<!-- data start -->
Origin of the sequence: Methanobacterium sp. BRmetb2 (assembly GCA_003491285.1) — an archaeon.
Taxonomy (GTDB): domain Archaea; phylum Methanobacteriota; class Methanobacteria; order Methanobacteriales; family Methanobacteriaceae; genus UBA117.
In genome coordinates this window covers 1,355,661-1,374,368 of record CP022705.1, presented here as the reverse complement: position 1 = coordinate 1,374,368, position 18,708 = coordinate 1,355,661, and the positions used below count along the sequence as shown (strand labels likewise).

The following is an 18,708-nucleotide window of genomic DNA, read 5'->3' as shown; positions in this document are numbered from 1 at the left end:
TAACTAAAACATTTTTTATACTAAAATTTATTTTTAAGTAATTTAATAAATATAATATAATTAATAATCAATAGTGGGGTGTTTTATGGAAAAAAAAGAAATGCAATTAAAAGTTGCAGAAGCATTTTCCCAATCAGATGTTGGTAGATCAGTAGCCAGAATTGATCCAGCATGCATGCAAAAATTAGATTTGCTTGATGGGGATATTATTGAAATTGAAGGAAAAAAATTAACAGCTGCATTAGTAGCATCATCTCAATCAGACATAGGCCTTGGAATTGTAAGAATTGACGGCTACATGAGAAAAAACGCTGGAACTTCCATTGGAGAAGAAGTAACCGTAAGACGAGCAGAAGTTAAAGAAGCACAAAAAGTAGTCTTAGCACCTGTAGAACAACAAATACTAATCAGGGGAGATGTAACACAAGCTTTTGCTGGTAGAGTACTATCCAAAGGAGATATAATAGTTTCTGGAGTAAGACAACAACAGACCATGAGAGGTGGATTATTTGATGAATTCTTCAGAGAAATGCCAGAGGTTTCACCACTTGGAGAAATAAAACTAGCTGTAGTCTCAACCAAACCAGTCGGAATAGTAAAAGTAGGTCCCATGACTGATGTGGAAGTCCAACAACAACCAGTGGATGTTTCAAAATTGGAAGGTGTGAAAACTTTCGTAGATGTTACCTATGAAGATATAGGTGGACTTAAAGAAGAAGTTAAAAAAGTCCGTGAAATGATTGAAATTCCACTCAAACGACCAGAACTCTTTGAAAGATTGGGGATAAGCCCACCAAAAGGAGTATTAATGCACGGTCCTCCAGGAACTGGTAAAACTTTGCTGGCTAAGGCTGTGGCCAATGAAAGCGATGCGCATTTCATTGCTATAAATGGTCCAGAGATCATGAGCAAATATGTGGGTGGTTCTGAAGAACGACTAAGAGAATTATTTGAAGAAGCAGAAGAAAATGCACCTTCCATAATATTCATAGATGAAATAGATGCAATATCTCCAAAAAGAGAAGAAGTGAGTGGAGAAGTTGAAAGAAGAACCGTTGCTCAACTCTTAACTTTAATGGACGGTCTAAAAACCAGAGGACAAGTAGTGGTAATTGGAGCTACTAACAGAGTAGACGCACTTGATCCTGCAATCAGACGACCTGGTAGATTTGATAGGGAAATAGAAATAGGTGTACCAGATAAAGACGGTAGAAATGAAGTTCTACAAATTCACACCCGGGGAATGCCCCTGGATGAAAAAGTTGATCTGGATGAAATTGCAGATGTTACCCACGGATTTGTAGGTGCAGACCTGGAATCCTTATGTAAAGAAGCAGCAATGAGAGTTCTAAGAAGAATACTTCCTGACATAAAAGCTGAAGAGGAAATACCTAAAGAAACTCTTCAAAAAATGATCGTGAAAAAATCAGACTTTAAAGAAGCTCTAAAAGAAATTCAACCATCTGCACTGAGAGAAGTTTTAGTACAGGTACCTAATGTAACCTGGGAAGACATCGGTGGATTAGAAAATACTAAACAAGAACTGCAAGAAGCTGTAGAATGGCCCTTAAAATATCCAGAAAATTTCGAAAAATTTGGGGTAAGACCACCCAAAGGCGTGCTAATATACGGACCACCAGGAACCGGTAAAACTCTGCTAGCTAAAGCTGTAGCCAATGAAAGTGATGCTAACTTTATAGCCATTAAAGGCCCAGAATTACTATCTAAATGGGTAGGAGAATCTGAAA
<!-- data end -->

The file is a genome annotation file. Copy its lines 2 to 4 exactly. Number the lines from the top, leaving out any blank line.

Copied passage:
Taxonomy (GTDB): domain Archaea; phylum Methanobacteriota; class Methanobacteria; order Methanobacteriales; family Methanobacteriaceae; genus UBA117.
In genome coordinates this window covers 1,355,661-1,374,368 of record CP022705.1, presented here as the reverse complement: position 1 = coordinate 1,374,368, position 18,708 = coordinate 1,355,661, and the positions used below count along the sequence as shown (strand labels likewise).

The following is an 18,708-nucleotide window of genomic DNA, read 5'->3' as shown; positions in this document are numbered from 1 at the left end: